Yokohama v Al Ain: Maverick keeper Khalid Essa key to UAE club's chances of ACL glory

A player capable of both the sublime and absurd, the UAE stopper is aiming to cement his place in Asian football history when Al Ain face Yokohama F Marinos

Goalkeeper and captain Khalid Essa has been instrumental in Al Ain's march to the Asian Champions League final. AP
Powered by automated translation

Khalid Essa was downright. Defiant even.

Speaking after Al Ain had cast out Al Hilal from the Asian Champions League semi-final, with a certitude no doubt stiffened by his man-of-the-match award, the UAE goalkeeper used the moment to defend his position as steadfastly as he had protected his team’s goal.

“I would like to say, I know my performance tonight was good,” Essa said. “There have been down times, difficult times, but I have been working on restoring my level.

“In the times I was performing lower than usual there were claims and requests to take me out of the team, but during that period I was trusted by the coach, by the team management and by the staff.

“They gave me the confidence so that I could return to my usual performance and quality.”

Essa’s performance in Riyadh had certainly been quality. It had needed to be. Faced with Hilal’s relentless advance at Kingdom Arena, as the record four-time winners hunted a goal that would take the semi-final tie into extra time, Al Ain blockaded their goal and bit down on their gum shield.

As the last line of defence, Essa, their captain, was superb. He denied Michael when the Hilal winger surged through on goal, then again prevented the Brazilian’s near-post effort from nestling in the net, saving at full stretch.

With two minutes of the 99 remaining, Essa leapt to his left to keep out Ali Al Bulaihi’s point-blank header. Deservedly, he was named the game’s standout performer. His contribution in securing Al Ain’s place in the Champions League final, the club’s fourth but first in almost a decade, had been crucial.

Yet, as Essa himself reminded, it is not necessarily always as such. In the quarter-final, after Al Ain had stymied Cristiano Ronaldo’s Al Nassr at home – Essa made a trio of fine stops to thwart the five-time Ballon d’Or winner – he then played a chief role in nearly throwing it away.

In the return fixture in Riyadh, Al Ain scored twice to race into a 3-0 aggregate lead, only for Essa to offer Nassr a way back in. He was at fault for all three of the Saudi side’s goals, taking the tie into extra time, and then, to penalties.

In the ensuing shoot-out, though, Essa redeemed himself. He blocked brilliantly Marcelo Brozovic’s opening penalty, Al Ain were flawless, and eventually they won through.

Al Ain beat Al Hilal to rach ACL final

On reflection, the two-legged tie encapsulated Essa. Capable of the sublime, at times the absurd. While his shot-stopping sustains at age 34, his reflexes still nimble, his distribution is often poor, his decision-making sometimes questionable.

Four days after Essa’s Hilal heroics, in the crucial Adnoc Pro League clash with Shabab Al Ahli that pitted second against third, he was closed down as he attempted a short pass from his goal, and then charged out to concede a penalty.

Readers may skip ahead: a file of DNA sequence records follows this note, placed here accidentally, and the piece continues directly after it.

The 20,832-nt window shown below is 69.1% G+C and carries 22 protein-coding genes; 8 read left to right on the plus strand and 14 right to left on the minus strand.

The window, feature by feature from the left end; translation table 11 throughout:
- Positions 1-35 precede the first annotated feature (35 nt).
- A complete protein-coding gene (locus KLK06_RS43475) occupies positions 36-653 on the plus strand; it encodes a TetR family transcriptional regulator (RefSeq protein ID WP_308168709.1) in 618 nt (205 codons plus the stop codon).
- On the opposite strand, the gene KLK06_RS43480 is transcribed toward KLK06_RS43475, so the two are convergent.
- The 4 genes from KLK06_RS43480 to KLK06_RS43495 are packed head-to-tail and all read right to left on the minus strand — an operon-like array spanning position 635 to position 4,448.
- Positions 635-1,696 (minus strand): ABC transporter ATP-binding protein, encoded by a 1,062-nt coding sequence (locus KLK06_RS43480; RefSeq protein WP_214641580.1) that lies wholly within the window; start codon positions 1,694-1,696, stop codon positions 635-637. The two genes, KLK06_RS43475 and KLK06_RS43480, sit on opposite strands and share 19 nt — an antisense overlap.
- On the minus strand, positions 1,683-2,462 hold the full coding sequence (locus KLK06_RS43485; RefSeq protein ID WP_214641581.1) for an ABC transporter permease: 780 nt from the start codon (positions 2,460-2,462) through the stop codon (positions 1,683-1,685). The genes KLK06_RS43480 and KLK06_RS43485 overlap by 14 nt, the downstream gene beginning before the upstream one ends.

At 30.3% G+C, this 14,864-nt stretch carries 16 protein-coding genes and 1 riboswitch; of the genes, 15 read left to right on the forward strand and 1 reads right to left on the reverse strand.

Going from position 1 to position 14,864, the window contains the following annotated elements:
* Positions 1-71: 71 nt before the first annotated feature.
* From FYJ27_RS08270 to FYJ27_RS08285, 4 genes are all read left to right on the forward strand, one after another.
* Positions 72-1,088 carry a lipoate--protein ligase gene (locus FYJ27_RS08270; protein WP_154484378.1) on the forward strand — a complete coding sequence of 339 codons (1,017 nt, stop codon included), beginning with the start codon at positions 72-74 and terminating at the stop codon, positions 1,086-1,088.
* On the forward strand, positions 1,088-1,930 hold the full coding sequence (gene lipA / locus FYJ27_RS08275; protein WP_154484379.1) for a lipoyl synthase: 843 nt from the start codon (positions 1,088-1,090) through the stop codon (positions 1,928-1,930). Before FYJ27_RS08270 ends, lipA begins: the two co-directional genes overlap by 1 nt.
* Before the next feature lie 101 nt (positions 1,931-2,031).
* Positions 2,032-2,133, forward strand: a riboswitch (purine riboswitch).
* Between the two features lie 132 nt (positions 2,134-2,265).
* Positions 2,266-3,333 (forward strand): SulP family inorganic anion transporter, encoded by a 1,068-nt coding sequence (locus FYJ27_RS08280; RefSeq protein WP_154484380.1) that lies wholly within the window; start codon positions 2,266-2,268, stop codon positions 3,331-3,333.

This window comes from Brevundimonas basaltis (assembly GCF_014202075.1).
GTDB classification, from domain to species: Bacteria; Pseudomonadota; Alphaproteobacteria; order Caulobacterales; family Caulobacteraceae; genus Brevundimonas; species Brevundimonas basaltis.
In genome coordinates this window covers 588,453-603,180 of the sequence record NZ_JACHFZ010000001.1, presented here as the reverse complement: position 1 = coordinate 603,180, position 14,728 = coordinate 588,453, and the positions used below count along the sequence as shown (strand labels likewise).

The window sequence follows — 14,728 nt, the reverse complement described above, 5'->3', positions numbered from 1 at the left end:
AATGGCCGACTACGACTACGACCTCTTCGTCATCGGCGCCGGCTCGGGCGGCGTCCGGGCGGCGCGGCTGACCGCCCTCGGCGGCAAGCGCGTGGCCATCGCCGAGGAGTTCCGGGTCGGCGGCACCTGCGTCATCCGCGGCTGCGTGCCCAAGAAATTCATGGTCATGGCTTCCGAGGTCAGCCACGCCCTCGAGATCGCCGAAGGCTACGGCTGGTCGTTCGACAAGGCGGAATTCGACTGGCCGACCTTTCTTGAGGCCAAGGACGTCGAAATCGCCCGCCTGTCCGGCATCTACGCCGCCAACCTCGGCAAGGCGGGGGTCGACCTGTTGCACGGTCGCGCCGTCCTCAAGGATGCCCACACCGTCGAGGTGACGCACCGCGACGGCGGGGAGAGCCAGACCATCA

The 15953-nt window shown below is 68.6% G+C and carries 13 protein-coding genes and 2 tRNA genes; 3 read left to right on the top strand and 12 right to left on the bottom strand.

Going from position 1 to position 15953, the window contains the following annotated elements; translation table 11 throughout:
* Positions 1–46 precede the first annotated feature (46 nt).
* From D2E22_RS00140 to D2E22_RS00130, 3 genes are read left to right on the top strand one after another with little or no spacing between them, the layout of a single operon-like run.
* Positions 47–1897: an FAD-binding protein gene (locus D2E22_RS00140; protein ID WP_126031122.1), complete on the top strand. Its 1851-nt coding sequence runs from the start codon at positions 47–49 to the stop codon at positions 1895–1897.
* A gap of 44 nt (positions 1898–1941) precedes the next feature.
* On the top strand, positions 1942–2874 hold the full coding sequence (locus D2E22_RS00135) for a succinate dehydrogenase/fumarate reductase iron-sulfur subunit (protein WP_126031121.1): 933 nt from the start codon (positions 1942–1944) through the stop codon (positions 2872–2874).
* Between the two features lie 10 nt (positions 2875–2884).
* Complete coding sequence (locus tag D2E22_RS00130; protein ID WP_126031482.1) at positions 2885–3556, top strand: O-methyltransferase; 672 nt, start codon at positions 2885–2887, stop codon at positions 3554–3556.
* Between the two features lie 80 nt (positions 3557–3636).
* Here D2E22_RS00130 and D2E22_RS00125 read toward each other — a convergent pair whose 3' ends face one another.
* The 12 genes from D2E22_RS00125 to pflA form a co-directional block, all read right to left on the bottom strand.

Al Ain ultimately lost 2-1, conceding more ground not only to second-placed Shabab Al Ahli, but to league leaders Al Wasl. Again, Essa had been culpable.

However, given his position and longevity, it is unfair to label him a liability. Having come through Al Jazira’s youth academy – he joined aged 11 – the Dubai-born Essa was part of the club’s double-winning squad in 2011, albeit as understudy to first-choice goalkeeper Ali Kasheif.

Seeking a regular playing role and sensing Khaseif’s security as the club’s No 1, Essa departed in 2013, a second President’s Cup medal as deputy in tow. Presented with a host of suitors, he selected Al Ain.

Highly rated, Essa blossomed in the Garden City. He stands now as a three-time UAE champion with his current club, winning the first top-flight crown there in his second season. In his debut campaign, he had already lifted a third President’s Cup. A fourth arrived in 2018.

That year, Essa was integral to Al Ain’s historic run to the Fifa Club World Cup final. In the semi-final, at their Hazza bin Zayed Stadium, he clawed away River Plate’s fifth and final penalty in the shoot-out, securing Al Ain’s place in history as the first Emirati side to reach the Club World Cup showpiece. There, they finished runner-up to Real Madrid.

As the UAE’s most decorated club, Al Ain are accustomed to writing their name in the record books. They stand alone as the only team from the Emirates to be crowned Asian champions, their success coming in 2003, right at the dawn of the Champions League era.

Al Ain have contested the final twice since, in 2005 and 2016. Essa was there for the latter, an agonising 3-2 aggregate defeat to South Korea’s Jeonbuk Hyundai Motors. As such, he is one of only three players who remain in the squad for the upcoming final with Yokohama F Marinos. Entrusted with the armband by manager Hernan Crespo, he is the only guaranteed starter.

It is a function Essa performs for both club and country (he eventually usurped Khaseif in the national team, serving as captain there also).

It serves, too, to underline Essa’s importance. Typically, he leads the on-pitch, pre-match huddle, be it for the UAE or Al Ain, his motivational rally the final call to arms. His experience and, for the most part, expertise, is for sure appreciated.

Undoubtedly, both will be required in Yokohama on Saturday and then in Al Ain two weeks later. Another decisive display would elevate Essa among the club’s greats and raise Al Ain back atop Asian club football’s podium. For it has been too long.

Essa, collector of every other trophy domestically, needs the continental crown to complete the set. Perhaps only then, the respect and reverence will be secure.

Updated: May 10, 2024, 4:35 AM